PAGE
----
I fear that situation, because I think billions of people would go to their deaths before admitting simple truths. Nor do I expect our Father in Heaven has indeed decided that; I expect Gd sent this virus as a wakeup call and, like other diseases, leaves the call out there only until human beings find their way out, as was true of the Spanish flu, polio, AIDS, and other pandemics. I am writing to remind us the sooner and the more of us who remember Nature doesn’t run the world, who realize Gd is our only true salvation, the faster and better our salvation will be.

Medicine is one place where we can get fooled into losing sight of basic truths. After his mother passed away, Tzitz Eliezer wrote a short book called Ramat Rahel, included in volume five of his responsa, on the topic of vising those who are ill; the first chapter took Arukh HaShulhan to task (remarkable on its own: he was so certain, he took Arukh HaShulhan to task! Arukh HaShulhan!) for having written (Yoreh De’ah 335;1) someone who is ill should not rely solely on doctors. 

Tzitz Eliezer was the halakhic authority for Sha’arei Tzedek hospital for many years. He was in no way a science denier or opposed to the endeavor of intervening with illness. Nonetheless, he demurred from Arukh HaShulkhan’s locution. In his view, a person who is ill must consult doctors, follow their recommendations, thank them when the illness goes away, but only because Gd, the only Source of healing, has decreed that conduct. Relying on doctors as if they have any independent power to heal illness is a serious error, in his view.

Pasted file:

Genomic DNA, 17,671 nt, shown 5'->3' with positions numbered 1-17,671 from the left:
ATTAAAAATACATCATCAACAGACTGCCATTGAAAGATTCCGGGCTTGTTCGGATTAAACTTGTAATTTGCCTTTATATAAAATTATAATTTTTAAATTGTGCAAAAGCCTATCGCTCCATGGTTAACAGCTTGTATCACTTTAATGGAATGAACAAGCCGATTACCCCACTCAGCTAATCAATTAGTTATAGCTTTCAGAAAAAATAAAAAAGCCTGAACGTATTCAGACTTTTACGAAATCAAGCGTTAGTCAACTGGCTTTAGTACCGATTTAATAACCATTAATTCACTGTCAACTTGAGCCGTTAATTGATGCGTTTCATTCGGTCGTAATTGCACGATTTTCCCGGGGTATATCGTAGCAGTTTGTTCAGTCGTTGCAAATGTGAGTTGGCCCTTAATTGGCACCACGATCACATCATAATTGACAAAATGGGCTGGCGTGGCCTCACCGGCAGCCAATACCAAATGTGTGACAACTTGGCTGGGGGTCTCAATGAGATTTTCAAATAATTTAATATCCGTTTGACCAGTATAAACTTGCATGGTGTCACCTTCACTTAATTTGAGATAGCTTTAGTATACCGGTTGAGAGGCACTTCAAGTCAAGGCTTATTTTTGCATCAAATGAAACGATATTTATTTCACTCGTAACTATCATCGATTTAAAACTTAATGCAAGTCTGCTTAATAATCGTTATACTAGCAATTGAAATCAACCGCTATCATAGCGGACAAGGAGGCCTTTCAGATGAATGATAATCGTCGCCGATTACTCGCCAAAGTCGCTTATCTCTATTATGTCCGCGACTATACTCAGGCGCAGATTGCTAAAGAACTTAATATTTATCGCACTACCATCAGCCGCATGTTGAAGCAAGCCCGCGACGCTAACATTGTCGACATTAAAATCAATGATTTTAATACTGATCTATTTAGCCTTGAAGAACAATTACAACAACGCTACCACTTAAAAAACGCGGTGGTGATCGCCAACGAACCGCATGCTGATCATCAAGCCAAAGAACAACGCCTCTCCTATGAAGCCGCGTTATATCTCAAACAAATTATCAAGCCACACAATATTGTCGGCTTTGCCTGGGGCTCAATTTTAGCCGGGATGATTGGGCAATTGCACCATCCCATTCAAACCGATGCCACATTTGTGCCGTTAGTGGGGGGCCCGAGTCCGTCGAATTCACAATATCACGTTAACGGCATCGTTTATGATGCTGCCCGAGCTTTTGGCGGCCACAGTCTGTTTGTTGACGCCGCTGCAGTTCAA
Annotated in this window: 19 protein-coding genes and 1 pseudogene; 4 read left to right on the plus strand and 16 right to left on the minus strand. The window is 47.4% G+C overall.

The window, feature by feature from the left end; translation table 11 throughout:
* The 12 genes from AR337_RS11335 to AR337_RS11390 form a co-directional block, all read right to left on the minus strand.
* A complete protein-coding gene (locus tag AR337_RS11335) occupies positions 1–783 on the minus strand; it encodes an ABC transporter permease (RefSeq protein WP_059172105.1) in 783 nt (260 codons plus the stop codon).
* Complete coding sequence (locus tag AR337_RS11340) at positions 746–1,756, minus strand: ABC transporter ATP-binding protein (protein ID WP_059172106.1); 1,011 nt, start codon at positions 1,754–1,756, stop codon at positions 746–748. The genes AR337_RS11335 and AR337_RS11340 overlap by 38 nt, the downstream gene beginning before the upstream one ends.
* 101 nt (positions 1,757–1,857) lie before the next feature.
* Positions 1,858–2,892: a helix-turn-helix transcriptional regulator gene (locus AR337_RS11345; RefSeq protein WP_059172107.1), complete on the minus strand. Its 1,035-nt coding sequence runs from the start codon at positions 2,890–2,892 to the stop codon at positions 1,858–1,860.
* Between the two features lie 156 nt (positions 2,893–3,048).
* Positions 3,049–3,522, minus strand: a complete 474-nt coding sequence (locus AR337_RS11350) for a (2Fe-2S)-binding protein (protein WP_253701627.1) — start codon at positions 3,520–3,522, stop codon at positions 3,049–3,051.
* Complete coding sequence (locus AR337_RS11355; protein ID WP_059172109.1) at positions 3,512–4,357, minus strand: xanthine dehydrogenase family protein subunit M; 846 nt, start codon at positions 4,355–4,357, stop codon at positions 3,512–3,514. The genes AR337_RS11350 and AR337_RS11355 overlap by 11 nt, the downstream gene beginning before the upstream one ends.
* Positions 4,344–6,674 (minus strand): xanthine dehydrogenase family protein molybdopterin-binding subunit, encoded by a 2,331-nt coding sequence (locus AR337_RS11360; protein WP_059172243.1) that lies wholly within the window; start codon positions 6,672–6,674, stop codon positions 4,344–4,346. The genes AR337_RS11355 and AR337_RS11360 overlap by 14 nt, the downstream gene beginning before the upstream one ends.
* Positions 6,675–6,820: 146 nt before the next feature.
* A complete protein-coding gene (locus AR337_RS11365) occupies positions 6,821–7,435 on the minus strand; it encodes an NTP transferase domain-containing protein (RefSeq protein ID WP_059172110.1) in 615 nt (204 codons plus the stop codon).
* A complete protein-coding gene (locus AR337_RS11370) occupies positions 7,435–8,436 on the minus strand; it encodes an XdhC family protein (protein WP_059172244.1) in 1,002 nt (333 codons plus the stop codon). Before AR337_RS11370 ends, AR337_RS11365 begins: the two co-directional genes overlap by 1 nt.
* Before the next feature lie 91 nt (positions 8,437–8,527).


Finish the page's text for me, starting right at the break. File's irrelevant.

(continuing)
[In all fairness to Arukh HaShulhan, I believe he would have agreed. I believe he was trying to wean readers who had fallen so fully into the habit of believing doctors, they were sure doctors are absolute sources of healing.] 

In a different context, R. Moshe Feinstein, Iggerot Moshe Orah Hayyim 5;33, inferred a similar point from Sotah 47a-b, where a baraita in the name of R. Pinhas b. Ya’ir lays out three scenarios of despair for the Jewish people, leading them to realize they could rely only on their Father in Heaven. R. Feinstein thought the three crises were a lack of respect for Torah scholars, a loss of knowledge of Torah itself at a sophisticated level, and physical distress.